The survey was originally an ad hoc survey on car rental companies that we adapted to work on mobile and via modular question design. Topics of the survey included brand awareness, brand imagery, car rental booking processes, reasons for travel, etc.
First we need to understand the test cell structure:
The fieldwork for all cells was done simultaneously using the Lightspeed Research MySurvey managed access panel with US respondents during January 2012. Lightspeed Research and Kantar Operations worked with Lumi to build the survey specific application on the Android, iPhone and Blackberry platforms. Panel members were sent to a web-based screener and asked if they had rented a car in the past 12 months, if they own a smartphone and if they were willing to take a survey on their smart phone.
The survey was designed to be modular. To make the web cell comparable to the mobile cell, we broke up the web cell survey into the same modules as the mobile cells and randomized those cells within the web survey to mimic the process we used on the mobile platform. We asked the same screening questions of both the web and mobile cells. The survey was broken into five modules plus a short screener to capture a few demographic variables and confirm car rental. Great care was taken to design the survey so that the individual modules did not depend on answers from other modules. Twice, we did ask the same question in two modules because other questions in each module were dependent on that question.
How many modules will a respondent take?
The first question we wanted to answer was “how many modules will a respondent take if given a logical stopping point?” We were quite surprised at the answer: All 185 respondents continued to the end of the survey, despite being given an opportunity to save and return at the end of each of four modules. By comparison, we observed a 6-percent dropout or non-completion rate on the web survey. Factors likely to have contributed to the lack of dropouts in the mobile cells include:
- Comparatively high incentives (30 points for a 2 minute module, 150 points total versus 50 points for the full web survey)
- Relatively short overall survey (9 minutes on the mobile phone versus 11 minutes on web for the same survey).
The rationale for higher incentives for the mobile survey was to maximize completion rates. Most people who qualify for the web survey would not be willing or able to complete the mobile survey. We had 4,638 respondents qualify for the survey because they had rented a car in the past 12 months and had a smartphone. Of that group, 2,624 declined to participate because they were unwilling to download the application and take a survey on their mobile phone. The table below shows that about six times more respondents are required to net the same number of completes on a mobile survey as compared to a web survey. We expect this gap will narrow as we get more efficient with mobile fieldwork logistics, but at the moment it makes sense to spend the extra money on higher incentives in mobile to motivate respondents to participate and complete. Certainly, the development of a permanent application will help, but even so the majority of online panel members are not willing to switch modes. In addition, as usability expert Jakob Nielsen notes in his “Alertbox” blog, people install many more apps than they actually use. In our case, about 11 percent of those who successfully downloaded the application never used it.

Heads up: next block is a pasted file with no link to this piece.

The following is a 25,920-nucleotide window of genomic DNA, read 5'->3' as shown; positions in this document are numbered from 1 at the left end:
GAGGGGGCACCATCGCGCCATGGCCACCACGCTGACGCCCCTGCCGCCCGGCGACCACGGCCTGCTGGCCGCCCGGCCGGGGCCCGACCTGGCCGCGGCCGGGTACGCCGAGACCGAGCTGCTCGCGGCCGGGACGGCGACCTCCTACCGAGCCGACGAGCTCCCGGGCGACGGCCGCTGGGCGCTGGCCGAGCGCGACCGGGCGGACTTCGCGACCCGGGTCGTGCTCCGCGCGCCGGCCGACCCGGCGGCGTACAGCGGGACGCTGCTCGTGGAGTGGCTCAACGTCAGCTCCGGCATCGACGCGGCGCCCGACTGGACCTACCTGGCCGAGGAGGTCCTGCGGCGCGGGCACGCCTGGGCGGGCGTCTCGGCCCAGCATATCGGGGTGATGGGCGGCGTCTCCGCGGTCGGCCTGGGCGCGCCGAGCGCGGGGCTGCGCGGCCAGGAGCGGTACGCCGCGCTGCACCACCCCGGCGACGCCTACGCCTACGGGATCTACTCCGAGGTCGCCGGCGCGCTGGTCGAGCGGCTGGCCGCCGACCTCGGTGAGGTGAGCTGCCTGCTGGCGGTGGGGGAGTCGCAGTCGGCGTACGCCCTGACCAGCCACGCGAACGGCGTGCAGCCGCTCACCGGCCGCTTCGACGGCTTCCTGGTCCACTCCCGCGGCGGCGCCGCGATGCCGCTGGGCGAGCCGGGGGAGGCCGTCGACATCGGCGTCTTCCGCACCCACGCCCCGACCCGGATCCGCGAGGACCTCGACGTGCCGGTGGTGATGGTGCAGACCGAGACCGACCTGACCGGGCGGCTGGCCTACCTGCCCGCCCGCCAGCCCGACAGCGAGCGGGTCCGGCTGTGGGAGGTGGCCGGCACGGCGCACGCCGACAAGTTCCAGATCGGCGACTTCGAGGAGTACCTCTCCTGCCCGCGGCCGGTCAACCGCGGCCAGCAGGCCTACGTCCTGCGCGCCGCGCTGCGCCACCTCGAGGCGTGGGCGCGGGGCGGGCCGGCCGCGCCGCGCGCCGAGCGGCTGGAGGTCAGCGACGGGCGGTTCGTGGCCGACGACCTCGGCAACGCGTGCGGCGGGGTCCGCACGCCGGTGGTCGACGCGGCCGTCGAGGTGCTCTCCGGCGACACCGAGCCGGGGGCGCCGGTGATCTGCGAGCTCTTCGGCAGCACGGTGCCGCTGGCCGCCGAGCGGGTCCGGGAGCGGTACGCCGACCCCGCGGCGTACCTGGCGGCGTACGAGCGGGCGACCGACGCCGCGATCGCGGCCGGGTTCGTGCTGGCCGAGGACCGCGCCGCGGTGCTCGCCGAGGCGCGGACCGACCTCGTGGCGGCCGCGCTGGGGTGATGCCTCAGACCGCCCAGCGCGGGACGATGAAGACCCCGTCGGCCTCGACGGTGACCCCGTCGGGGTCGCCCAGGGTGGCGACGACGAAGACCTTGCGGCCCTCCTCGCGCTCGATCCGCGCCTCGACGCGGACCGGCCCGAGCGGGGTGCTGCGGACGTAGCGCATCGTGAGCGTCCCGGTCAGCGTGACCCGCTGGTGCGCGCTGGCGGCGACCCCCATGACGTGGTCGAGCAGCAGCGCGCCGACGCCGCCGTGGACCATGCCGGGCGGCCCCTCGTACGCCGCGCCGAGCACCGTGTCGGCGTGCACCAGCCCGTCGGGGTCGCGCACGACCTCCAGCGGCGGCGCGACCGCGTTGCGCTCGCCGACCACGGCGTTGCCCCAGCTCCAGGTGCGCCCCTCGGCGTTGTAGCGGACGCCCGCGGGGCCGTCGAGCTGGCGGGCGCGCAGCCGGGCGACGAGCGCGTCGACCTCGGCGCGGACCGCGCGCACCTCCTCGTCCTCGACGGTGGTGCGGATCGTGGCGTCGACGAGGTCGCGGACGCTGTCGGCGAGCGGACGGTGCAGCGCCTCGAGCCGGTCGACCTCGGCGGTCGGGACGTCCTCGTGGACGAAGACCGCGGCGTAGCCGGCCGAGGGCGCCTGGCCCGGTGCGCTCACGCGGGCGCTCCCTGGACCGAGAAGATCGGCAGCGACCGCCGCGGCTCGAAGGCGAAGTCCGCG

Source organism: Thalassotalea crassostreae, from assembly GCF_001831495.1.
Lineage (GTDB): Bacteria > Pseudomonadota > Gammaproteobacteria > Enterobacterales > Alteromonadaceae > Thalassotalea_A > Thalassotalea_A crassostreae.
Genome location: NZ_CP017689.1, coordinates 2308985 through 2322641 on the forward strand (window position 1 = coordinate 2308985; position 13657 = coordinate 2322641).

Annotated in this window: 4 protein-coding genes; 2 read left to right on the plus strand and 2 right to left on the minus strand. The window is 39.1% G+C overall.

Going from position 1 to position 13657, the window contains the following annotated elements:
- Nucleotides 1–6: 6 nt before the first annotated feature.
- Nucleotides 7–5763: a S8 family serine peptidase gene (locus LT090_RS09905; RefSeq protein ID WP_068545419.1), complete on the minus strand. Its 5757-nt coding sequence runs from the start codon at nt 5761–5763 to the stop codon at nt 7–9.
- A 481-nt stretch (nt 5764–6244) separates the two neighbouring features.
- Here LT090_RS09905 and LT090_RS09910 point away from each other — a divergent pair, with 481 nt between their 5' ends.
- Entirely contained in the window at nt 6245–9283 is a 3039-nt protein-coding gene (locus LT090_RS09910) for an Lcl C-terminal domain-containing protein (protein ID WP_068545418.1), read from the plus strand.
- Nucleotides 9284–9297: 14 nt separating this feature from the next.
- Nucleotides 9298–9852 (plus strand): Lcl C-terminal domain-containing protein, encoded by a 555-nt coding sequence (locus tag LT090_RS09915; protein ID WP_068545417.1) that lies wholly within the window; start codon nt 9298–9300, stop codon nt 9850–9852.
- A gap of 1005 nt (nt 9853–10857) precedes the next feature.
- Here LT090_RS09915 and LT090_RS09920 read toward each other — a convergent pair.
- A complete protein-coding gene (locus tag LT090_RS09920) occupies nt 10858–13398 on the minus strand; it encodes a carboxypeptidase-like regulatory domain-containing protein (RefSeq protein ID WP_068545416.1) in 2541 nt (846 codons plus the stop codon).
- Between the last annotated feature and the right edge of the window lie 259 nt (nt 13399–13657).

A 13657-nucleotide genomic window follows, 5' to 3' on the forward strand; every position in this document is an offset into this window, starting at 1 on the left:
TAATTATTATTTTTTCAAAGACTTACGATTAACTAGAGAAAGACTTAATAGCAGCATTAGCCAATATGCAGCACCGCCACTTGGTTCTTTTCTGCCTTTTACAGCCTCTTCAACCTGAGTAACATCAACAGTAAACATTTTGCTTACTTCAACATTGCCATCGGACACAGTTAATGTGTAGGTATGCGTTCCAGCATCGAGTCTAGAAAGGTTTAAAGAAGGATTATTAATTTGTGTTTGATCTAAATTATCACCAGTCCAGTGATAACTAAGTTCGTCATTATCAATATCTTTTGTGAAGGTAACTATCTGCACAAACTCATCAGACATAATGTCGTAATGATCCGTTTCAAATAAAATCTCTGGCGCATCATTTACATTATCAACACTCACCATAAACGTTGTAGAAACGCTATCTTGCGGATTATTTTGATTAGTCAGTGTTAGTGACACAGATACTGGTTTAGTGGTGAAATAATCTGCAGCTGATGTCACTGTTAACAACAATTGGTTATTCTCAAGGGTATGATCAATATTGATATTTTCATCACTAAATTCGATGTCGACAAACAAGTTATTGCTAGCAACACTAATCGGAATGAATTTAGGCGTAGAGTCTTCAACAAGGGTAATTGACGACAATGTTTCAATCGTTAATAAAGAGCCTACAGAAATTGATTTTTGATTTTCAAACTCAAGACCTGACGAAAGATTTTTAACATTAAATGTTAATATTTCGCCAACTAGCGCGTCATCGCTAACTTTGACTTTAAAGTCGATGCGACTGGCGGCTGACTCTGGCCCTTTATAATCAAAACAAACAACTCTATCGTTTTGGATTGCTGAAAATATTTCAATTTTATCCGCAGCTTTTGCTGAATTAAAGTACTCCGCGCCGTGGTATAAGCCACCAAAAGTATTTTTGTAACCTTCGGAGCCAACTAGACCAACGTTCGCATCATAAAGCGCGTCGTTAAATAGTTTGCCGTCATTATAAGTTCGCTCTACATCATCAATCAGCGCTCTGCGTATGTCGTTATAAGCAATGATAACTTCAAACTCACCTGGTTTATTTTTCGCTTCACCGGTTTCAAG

While the average length for completed online client surveys is between 15 and 20 minutes, we felt that 8 to 10 minutes was the appropriate length in this case. Economics will likely provide the impetus for shorter mobile surveys: costs of developing and testing surveys on at least three platforms will price longer surveys out of the mobile market. Longer term this is not likely to be a constraint, however, as more cost-effective ways to create and manage surveys on mobile devices are developed.
Will respondents take multiple cells at one time or start and stop?
Our second question was “will respondents take multiple cells at one time or will they start and stop?”
Because everyone in Cell 3 completed the survey, we can roll together Cells 2 and 3 to best answer this question. Fewer than 10 percent of the respondents that completed the full survey paused during the survey completion. Most of them paused only for a short while and completed the whole survey in less than 30 minutes. Just a handful took longer, and 22 hours was the longest completion time observed. This indicates that people are willing to complete the survey all the way through on a mobile phone, perhaps because they have had their expectations set by their previous online panel experience. Although we expected that surveys would be completed in modules during several short downtimes across multiple locations, only 3 respondents changed locations during the survey completion process. If more than 10 minutes passed between the completions of modules, we re-asked the survey location question to track location changes. A few respondents completed surveys in non-traditional locations, such as a bus or a train, but about 95 percent completed the mobile surveys either at work or at home.